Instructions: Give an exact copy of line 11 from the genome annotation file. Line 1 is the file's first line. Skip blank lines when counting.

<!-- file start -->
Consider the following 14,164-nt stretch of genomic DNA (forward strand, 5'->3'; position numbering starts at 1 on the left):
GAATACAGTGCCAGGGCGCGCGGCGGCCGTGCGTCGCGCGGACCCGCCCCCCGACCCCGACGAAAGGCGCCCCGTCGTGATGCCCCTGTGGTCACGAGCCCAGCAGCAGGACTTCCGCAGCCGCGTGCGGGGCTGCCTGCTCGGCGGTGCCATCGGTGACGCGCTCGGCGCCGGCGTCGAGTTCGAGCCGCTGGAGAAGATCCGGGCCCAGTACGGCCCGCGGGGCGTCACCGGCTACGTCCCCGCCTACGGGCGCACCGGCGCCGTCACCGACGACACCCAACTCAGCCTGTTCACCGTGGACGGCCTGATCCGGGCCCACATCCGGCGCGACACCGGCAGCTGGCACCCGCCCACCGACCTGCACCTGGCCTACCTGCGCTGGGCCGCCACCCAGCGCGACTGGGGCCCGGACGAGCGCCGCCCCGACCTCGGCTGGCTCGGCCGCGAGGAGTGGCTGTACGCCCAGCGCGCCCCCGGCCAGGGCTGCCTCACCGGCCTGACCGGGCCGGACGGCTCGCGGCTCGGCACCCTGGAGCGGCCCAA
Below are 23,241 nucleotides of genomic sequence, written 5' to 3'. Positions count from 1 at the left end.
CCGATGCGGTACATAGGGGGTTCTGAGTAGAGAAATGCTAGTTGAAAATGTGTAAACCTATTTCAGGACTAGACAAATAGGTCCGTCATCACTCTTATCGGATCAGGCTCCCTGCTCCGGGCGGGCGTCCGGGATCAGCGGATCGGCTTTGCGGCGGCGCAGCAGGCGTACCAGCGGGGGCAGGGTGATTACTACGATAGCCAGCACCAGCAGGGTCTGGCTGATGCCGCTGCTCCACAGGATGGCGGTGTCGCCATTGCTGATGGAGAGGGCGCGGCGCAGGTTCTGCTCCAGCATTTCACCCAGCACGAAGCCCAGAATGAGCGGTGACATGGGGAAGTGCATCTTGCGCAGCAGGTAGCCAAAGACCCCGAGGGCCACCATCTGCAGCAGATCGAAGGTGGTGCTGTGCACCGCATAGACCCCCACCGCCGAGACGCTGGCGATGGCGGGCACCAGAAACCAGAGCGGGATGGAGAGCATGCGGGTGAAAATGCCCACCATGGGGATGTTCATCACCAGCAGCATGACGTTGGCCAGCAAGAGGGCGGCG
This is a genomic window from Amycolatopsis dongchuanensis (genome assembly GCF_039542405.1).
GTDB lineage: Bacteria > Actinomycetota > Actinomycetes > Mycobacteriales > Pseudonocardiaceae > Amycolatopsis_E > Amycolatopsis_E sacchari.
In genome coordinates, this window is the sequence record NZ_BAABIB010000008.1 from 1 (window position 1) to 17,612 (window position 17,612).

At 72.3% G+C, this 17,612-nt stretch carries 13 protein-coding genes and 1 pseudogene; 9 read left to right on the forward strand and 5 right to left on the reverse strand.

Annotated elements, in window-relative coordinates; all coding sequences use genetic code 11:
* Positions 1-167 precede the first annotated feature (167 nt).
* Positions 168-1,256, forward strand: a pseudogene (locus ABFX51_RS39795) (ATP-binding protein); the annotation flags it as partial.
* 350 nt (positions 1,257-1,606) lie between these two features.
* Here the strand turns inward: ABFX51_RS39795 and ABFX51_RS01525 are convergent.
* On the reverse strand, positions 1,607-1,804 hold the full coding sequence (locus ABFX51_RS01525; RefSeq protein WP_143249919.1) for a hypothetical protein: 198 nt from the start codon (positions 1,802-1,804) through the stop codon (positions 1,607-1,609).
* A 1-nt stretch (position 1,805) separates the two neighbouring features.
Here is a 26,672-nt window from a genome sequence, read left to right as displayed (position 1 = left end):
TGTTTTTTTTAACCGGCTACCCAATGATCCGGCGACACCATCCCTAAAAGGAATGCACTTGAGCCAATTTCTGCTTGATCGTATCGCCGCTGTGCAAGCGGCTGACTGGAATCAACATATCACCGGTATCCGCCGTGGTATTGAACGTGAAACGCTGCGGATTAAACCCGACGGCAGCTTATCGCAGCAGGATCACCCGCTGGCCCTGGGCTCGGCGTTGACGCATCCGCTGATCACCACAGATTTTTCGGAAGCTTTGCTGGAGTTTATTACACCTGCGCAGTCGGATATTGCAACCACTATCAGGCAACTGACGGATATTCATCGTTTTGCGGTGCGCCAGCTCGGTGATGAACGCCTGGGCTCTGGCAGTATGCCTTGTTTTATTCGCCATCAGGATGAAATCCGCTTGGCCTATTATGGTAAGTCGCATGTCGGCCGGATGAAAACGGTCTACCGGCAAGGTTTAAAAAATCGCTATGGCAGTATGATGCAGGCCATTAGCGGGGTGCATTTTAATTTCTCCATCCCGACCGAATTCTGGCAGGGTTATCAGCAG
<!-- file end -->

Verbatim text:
* Positions 168-1,256, forward strand: a pseudogene (locus ABFX51_RS39795) (ATP-binding protein); the annotation flags it as partial.